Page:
Advanced search

Failed Epidurals - new technology

(59 Posts)
gailforce1 Mon 29-Nov-10 16:54:35

Article in Daily Mail Health section from Tuesday 23 November 2010 - still available to read on internet. (Yes, I know, Daily Mail!!)
A new high-resolution ultra-sound has been researched in Canada which showed a successfull insertion rate of 91.8%. The first hospital in GB to use it is Ninewells Medical school in Dundee.
Apparently the failure of an epidural is a one of the factors leading to an increase in the number of women requesting a CS for their second birth. According to the Birth Trauma Assoc around 150,000 (a quarter of new Mothers) don't get the pain relief they need during labour (I find this a shocking statistic).
One reason given for the failure of epidurals is the lack of expetise of the anaesthetist. In many NHS hosspitals it is a junior anaethetist rather than a specialist obstetric anaesthetist doing the epidurals - the specialists are working in the theatres.
It is also difficult to insert an epidural if the patient is obese (15% of women are obese at their first antenatal appt).
However, even the most experienced anaesthetist can have problems if the women cannot keep still having left it too long to have an epidural or have been encouraged not to have one in case it slows labour.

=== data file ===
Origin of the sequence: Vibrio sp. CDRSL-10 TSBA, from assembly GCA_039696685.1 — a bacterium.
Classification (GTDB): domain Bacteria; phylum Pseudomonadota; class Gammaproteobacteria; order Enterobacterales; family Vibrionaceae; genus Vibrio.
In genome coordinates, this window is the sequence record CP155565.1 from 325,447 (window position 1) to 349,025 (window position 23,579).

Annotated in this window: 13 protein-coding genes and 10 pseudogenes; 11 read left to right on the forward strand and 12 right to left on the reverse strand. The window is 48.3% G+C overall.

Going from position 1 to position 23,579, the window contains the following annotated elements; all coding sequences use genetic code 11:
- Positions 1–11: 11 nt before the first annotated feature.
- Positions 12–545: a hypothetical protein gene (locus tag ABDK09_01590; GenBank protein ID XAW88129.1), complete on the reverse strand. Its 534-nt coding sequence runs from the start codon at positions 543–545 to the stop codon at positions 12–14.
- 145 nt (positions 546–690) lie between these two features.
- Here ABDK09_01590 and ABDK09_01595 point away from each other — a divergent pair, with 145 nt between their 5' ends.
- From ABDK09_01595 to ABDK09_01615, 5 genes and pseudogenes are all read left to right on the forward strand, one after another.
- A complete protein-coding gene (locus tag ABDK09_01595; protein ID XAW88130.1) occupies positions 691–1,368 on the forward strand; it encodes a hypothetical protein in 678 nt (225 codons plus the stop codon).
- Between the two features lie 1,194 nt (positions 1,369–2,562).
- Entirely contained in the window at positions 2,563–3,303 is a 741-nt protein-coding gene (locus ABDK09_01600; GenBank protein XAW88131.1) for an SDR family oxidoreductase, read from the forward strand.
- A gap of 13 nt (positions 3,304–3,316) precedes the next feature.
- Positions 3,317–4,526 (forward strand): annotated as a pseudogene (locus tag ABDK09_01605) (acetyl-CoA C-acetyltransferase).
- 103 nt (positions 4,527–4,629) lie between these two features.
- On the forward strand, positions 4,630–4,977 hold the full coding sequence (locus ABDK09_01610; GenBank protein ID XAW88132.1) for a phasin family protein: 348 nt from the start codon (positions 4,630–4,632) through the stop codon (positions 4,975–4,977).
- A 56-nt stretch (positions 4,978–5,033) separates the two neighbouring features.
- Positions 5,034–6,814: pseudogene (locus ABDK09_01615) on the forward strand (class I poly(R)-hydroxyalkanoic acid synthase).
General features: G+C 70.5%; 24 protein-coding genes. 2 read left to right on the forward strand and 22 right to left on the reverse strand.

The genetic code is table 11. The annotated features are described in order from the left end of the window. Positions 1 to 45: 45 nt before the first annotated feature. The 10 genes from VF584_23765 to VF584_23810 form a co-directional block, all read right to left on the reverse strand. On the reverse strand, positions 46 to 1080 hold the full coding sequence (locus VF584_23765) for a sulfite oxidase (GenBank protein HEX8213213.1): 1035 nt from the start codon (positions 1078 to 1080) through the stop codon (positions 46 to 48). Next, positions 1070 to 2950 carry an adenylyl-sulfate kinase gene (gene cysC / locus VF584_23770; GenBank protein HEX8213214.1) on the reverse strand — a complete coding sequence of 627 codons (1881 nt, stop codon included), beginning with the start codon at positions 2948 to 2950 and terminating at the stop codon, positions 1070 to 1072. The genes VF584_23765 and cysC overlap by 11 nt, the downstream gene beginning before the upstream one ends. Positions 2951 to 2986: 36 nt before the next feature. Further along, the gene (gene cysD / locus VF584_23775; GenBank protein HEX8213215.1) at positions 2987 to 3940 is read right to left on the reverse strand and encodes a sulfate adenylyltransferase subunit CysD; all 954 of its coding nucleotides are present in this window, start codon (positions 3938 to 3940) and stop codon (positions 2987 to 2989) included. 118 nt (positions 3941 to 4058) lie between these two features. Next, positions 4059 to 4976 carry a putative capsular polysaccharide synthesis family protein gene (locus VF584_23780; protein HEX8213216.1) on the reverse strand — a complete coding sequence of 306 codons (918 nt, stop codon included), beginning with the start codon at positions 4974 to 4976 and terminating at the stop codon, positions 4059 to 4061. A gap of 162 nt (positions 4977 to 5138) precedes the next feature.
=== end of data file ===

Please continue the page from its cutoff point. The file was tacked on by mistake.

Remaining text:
So, given the cuts how long will it be before this new technology is available at all maternity units? Surely this should be a huge financial saving if it leads to a reduction in C Sections but more importantly that women get the pain relief they need.

carocaro Mon 29-Nov-10 18:06:22

Never. Low on the priority list I would have thought.

I had an epidural with my DS2 and it only worked on my left hand side, a/tist was at a lost to know why, he had been doing them for 20 years.

When I pushed out DS, it felt like I was pushing him out all wonky!

Love Anna Conda!

Ushy Mon 29-Nov-10 21:12:15

Carocaro - you said it would be low priority but why should we accept this? Labour pain can be horrific and more women end up with PTSD from childbirth than from being in the armed forces at the mo! (interesting stat I saw in some article the other day!),

So why should we accept being treated like crap?

carocaro Mon 29-Nov-10 21:38:26

Big difference between being treated like crap and and the current epidural system. Not everyone whoose had an epidural in the UK has been treated like crap. And the failure of on epidural does not automaticall mean a traumatic birth resulting in PTSD.

There are many new techniques for many diseases, illnesses and conditions and not all get implemented straight away across the country.

Especially now, with the new cuts. Every department is fighting for £. Any new option for a better way to do something is definately worth looking at, but with most things in the NHS it's down to £ and a new thing is probably a no no at this time.

Did you have a bad time with a birth?

Cleofartra Tue 30-Nov-10 08:06:20

My understanding is that 80 to 90% of women who have an epidural during labour say they have 'very good' or 'complete' relief of pain, (Midirs Informed Choice leaflet on Epidural analgesia). Can't see in that case how this new technology will improve things much.